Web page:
Auf Wiedersehen, Los Alamos

Today, May 31, 2006 marks the end of the University of California as the sole manager of Los Alamos National Laboratory (LANL), after a 63-year run. Tomorrow LANL will come under the management of Bechtel, the University of California, BWX Technologies, and Washington Group International, collectively known as Los Alamos National Security (LANS), LLC, a private, for profit enterprise.
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FBI declassifies US bacterial warfare document

An FBI account of “Bacteriological Warfare in the United States” was obtained by through the Freedom of Information Act. In all, 709 pages were released relating to bacterial warfare efforts in the US from 1941-1950, some of which are heavily redacted. 1,074 pages have been witheld for further review by other agencies. The account contains a description of a “previously unknown simulated BW attack on the Pentagon” [circa 1950], notes Michael Ravnitzky, who obtained the document for Memory Hole. All 709 pages can be downloaded from their website in 4 parts.

ISOO Urged to Compel Vice President to Report on Secrecy

The Information Security Oversight Office (ISOO) should exercise its authority to compel the Office of the Vice President to disclose how frequently it classifies and declassifies information, the Federation of American Scientists urged in a letter (pdf) to ISOO Director J. William Leonard.

For the third year in a row, the Office of the Vice President (OVP) has failed to disclose such data, as all executive branch entities that handle classified information are required to do for publication in the ISOO annual report to the President.

But the OVP did not simply neglect to report the data, it declared that it had no obligation to do so.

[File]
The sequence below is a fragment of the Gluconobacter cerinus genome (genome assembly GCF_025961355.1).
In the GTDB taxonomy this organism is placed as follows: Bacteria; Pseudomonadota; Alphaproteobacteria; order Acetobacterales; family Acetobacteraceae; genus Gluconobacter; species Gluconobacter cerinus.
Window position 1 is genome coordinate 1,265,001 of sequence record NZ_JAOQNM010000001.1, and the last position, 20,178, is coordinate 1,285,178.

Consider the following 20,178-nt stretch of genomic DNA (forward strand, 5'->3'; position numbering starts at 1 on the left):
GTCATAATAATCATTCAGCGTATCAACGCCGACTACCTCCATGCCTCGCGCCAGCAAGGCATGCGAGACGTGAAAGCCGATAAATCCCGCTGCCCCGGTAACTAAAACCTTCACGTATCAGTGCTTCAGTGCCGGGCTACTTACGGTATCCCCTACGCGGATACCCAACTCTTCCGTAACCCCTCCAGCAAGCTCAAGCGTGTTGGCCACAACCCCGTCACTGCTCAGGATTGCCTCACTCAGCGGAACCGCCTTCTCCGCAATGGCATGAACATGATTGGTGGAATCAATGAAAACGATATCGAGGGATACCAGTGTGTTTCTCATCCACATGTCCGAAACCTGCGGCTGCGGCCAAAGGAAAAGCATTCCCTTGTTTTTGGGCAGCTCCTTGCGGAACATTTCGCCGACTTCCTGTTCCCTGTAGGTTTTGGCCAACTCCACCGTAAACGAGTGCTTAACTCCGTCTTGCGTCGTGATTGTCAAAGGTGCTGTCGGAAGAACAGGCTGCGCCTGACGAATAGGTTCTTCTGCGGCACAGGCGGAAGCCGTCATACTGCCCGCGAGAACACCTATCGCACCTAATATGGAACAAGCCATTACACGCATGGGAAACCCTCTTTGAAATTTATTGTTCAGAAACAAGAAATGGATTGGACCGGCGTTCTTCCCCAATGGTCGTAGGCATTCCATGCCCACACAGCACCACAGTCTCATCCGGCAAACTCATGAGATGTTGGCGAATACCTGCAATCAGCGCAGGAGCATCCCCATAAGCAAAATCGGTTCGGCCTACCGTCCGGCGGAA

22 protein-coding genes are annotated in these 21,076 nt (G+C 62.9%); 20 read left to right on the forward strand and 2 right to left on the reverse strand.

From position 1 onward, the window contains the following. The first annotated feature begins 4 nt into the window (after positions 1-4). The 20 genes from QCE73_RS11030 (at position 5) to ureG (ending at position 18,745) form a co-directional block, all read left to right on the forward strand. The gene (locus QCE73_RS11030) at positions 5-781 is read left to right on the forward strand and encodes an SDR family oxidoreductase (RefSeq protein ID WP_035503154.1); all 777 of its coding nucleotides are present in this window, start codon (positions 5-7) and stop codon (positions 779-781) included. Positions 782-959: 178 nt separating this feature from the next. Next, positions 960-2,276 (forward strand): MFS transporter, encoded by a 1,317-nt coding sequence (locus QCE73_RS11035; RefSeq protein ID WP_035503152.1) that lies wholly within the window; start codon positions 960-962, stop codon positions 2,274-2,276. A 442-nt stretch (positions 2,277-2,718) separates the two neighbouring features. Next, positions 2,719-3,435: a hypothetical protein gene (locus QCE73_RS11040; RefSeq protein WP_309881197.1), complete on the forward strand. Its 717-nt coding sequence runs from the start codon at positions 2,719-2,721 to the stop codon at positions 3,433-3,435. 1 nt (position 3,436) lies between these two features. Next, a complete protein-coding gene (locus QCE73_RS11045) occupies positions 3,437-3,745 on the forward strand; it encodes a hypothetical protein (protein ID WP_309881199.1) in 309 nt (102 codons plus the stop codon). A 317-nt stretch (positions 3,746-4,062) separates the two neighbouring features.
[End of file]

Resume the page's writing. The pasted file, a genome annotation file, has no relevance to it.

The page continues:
OVP spokeswoman Lea Ann McBride told the Chicago Tribune last week: “This has been thoroughly reviewed and it’s been determined that the reporting requirement does not apply to [the office of the vice president], which has both legislative and executive functions.” (“Cheney Keeps Classification Activity Secret” by Mark Silva, Chicago Tribune, May 27.)

There is no basis for this claim that the OVP is exempt from reporting.

“Nothing in the executive order excuses the OVP from reporting on classification activity in the performance of its executive duties merely because it also has separate legislative functions,” I wrote in a May 30 FAS letter to ISOO.

“Since the OVP has publicly staked out a position that openly defies the plain language of the executive order, I believe ISOO now has a responsibility to clarify the matter. Otherwise, every agency will feel free to re-interpret the order in idiosyncratic and self-serving ways.”

FAS asked ISOO either to directly compel the OVP to comply with the executive order under threat of sanction, or else to formally request a determination from the Attorney General on the applicability of the executive order to the OVP.

“I recognize that the OVP’s classification activity is quantitatively small, by comparison with other executive branch elements, and that it could easily be overlooked without much detriment to the aggregate statistical reporting by ISOO,” our letter stated.

“But by casting its non-compliance as a matter of principle, the OVP has mounted a challenge to the integrity of classification oversight and to the authority of the executive order. In my opinion, it is a challenge that should not go unanswered,” I wrote.

“You raise some valid points,” wrote ISOO Director Leonard in an initial email response on May 30. “I will pursue.”

“Deemed Exports”: Commerce Department Retreats

In a victory for academic researchers, the Department of Commerce announced the withdrawal of a controversial rulemaking notice on so-called “deemed exports” that would have imposed new restrictions on access to information and technology by foreign-born scientists.